Americans’ confidence in higher education has taken a nosedive.

July 11, 2024, 1:48pm

According to a new Gallup poll, Americans are losing the thread with higher education. Confidence in college has taken a nosedive, with one out of three poll responders claiming they have “little or no confidence” in higher education. This contrasts sharply with a 2015 poll, when 57% of those surveyed claimed to to be fairly or “very” confident in the old hallowed halls.

Poll responders cited several reasons for a rising ambivalence. But among these, “pushing political agendas, not teaching relevant skills, and being overly expensive,” took the cake. The faith-ebbing trend holds true across all demographics surveyed. Though conservatives skewed quite a bit angrier as a block, with Republicans citing fear of liberal “indoctrination” as a big reason for foregoing four-year-ed.

Perhaps this news won’t shock you to your socks, considering the interlocking crises of 1) un-affordability, 2) fresh light on the scam that is student loans, 3) an unpromising job market with diminishing returns for un-STEM professions and 3) the many tortured varietals of “free speech” discourse. Every corner of academia is famously in trouble, from adjuncts to alumni.

And considering too how poorly students have been treated by the mainstream media, I’m personally hard-pressed to imagine the high-ed advocate who could claim full confidence in The University. Still, it’s striking that responders are citing more than material objections. Increasingly, to-college or not-to-college feels like an ethical question.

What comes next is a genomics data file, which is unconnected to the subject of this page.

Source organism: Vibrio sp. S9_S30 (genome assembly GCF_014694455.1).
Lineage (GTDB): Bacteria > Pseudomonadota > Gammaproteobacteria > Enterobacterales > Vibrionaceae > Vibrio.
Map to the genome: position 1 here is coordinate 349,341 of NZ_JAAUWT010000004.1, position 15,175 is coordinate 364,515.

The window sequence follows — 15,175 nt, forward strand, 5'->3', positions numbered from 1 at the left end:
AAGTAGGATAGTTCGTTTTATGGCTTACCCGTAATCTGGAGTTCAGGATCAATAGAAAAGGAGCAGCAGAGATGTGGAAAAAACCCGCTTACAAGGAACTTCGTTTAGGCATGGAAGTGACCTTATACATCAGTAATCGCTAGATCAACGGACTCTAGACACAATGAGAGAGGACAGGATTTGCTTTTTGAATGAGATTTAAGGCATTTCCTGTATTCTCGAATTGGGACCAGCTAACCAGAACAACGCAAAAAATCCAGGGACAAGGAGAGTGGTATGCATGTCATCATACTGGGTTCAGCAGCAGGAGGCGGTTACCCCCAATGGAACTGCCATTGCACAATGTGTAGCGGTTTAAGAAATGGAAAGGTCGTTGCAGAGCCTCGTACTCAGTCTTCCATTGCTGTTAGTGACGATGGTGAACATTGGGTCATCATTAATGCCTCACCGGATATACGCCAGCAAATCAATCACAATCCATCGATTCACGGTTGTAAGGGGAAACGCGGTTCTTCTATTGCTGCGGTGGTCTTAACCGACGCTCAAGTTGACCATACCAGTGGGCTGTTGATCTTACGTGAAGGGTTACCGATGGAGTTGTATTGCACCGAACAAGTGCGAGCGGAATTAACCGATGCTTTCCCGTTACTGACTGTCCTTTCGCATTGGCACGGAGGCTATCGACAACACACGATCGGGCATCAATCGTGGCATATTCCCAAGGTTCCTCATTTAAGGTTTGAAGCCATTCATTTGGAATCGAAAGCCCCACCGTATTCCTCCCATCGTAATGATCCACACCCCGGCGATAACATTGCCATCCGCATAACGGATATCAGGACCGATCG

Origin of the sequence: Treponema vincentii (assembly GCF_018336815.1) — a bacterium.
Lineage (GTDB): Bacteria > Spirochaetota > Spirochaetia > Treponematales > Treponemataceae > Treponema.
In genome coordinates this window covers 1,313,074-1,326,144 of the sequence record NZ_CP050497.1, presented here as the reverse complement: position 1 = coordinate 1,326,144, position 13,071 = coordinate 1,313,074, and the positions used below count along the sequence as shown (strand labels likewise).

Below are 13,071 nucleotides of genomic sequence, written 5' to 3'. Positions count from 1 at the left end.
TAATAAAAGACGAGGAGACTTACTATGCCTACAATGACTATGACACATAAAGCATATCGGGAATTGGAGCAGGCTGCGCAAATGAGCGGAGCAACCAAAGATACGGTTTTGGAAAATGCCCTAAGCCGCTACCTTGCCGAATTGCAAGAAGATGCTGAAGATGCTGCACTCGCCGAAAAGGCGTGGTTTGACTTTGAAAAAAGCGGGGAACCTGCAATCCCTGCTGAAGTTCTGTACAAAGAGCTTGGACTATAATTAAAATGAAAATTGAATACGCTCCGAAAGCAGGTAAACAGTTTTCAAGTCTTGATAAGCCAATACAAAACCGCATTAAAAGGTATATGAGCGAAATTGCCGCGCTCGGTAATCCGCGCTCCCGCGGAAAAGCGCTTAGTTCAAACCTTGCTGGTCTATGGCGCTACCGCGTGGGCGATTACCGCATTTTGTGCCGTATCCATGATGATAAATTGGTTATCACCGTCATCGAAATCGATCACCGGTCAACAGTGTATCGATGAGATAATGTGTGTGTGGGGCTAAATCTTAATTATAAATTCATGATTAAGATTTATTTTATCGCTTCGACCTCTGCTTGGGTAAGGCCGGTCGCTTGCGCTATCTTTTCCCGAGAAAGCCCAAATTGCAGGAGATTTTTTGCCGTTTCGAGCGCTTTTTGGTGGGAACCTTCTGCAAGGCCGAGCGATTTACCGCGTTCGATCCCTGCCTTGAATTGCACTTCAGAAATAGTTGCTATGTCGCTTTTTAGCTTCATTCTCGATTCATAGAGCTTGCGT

Even if today’s young person goes in knowing that their private college humanities degree could prove professionally useless, it was plausible till recently that such a degree could at least yield cryptic intellectual benefits.

In a 2020 piece for The New Republic, Dr. Wim Wiewel of Lewis & Clark University outlined three core goals of a liberal arts education: “to encourage lifelong exploration of the self and one’s own values; to develop the skills needed to embark on meaningful careers; and to prepare for full, and civil, participation in public life.” This rubric surely conveys the enlightenment-era tea yours truly was sipping, when I elected to take on a BFA for a six figure ticket price. But such benefits look starry-eyed from here.

These days, there are very different corridors for “civil participation.” And, thanks to an ongoing interrogation of office life under capitalism, the definition of a “meaningful career” isn’t static, either. “Public life” is increasingly siloed, too, in a country where large parts of the population fail to agree on basic tenets of reality. Let alone how schools should operate.

This is all to say: I get it, youth of America. Ad hoc classes plus robust hobbies plus library creepin’ plus learning a trade with a strong union looks more and more reasonable to me, as a life plan. And a(n unscientifically conducted) poll of the Lit Hub masthead seems to agree. But to each their own.

It could also be a matter of time. As the Gallup poll notes, confidence in community college and two year programs is up.

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